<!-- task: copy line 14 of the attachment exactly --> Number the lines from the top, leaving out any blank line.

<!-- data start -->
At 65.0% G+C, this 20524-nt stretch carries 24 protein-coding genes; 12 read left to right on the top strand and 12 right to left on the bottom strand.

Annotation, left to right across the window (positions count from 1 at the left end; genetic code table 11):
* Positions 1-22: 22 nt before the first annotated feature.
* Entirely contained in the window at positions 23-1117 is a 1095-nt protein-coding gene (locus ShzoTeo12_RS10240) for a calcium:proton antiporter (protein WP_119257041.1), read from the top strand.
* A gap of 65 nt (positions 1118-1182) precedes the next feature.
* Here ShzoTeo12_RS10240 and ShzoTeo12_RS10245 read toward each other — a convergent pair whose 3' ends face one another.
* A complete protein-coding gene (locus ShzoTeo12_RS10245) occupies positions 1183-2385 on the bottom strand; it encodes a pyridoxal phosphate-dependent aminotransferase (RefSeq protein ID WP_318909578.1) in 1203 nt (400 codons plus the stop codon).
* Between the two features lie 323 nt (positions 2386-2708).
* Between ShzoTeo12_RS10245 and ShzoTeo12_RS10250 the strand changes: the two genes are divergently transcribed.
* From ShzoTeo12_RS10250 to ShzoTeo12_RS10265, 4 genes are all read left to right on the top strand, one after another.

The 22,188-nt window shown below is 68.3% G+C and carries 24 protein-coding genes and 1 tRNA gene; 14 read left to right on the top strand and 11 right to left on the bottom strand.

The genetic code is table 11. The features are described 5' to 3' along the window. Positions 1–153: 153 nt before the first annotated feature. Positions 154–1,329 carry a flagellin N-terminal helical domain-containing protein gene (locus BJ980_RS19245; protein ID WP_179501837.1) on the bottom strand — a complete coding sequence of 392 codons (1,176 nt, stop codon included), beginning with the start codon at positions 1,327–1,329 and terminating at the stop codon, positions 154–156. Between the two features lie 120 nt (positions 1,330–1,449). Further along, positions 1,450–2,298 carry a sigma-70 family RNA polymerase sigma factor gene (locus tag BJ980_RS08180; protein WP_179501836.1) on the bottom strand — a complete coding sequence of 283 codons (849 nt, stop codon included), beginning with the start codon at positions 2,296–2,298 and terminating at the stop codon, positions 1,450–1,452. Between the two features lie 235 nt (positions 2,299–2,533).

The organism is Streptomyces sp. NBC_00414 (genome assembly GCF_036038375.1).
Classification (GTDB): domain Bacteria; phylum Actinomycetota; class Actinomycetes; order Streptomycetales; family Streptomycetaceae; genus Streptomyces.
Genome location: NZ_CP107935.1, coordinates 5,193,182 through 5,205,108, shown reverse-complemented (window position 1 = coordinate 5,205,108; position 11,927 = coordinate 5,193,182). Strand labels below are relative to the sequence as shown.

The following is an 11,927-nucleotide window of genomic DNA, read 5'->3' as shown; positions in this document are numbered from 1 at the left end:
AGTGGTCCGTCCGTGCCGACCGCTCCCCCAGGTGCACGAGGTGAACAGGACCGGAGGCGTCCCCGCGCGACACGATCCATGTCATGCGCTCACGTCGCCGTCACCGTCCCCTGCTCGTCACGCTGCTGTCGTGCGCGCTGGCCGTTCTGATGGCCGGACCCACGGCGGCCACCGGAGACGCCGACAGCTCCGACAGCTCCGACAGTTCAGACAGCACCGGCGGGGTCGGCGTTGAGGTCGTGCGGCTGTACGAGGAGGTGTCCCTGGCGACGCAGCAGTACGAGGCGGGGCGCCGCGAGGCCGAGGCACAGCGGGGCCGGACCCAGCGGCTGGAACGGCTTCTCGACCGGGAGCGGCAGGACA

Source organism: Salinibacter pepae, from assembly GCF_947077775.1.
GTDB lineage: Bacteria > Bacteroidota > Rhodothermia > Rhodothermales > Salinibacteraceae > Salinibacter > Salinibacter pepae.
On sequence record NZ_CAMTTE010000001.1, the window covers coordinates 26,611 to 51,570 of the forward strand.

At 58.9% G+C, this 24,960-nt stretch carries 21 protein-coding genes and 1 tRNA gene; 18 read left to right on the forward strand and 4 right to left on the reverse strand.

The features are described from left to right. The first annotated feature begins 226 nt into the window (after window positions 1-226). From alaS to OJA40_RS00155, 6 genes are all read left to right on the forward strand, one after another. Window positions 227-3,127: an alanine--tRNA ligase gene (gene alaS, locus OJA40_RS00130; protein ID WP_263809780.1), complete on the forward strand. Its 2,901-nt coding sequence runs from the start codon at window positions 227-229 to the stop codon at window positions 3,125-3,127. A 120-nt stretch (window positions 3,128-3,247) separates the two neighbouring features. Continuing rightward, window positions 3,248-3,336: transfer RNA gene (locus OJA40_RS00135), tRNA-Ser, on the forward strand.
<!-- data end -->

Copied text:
Classification (GTDB): domain Bacteria; phylum Actinomycetota; class Actinomycetes; order Streptomycetales; family Streptomycetaceae; genus Streptomyces.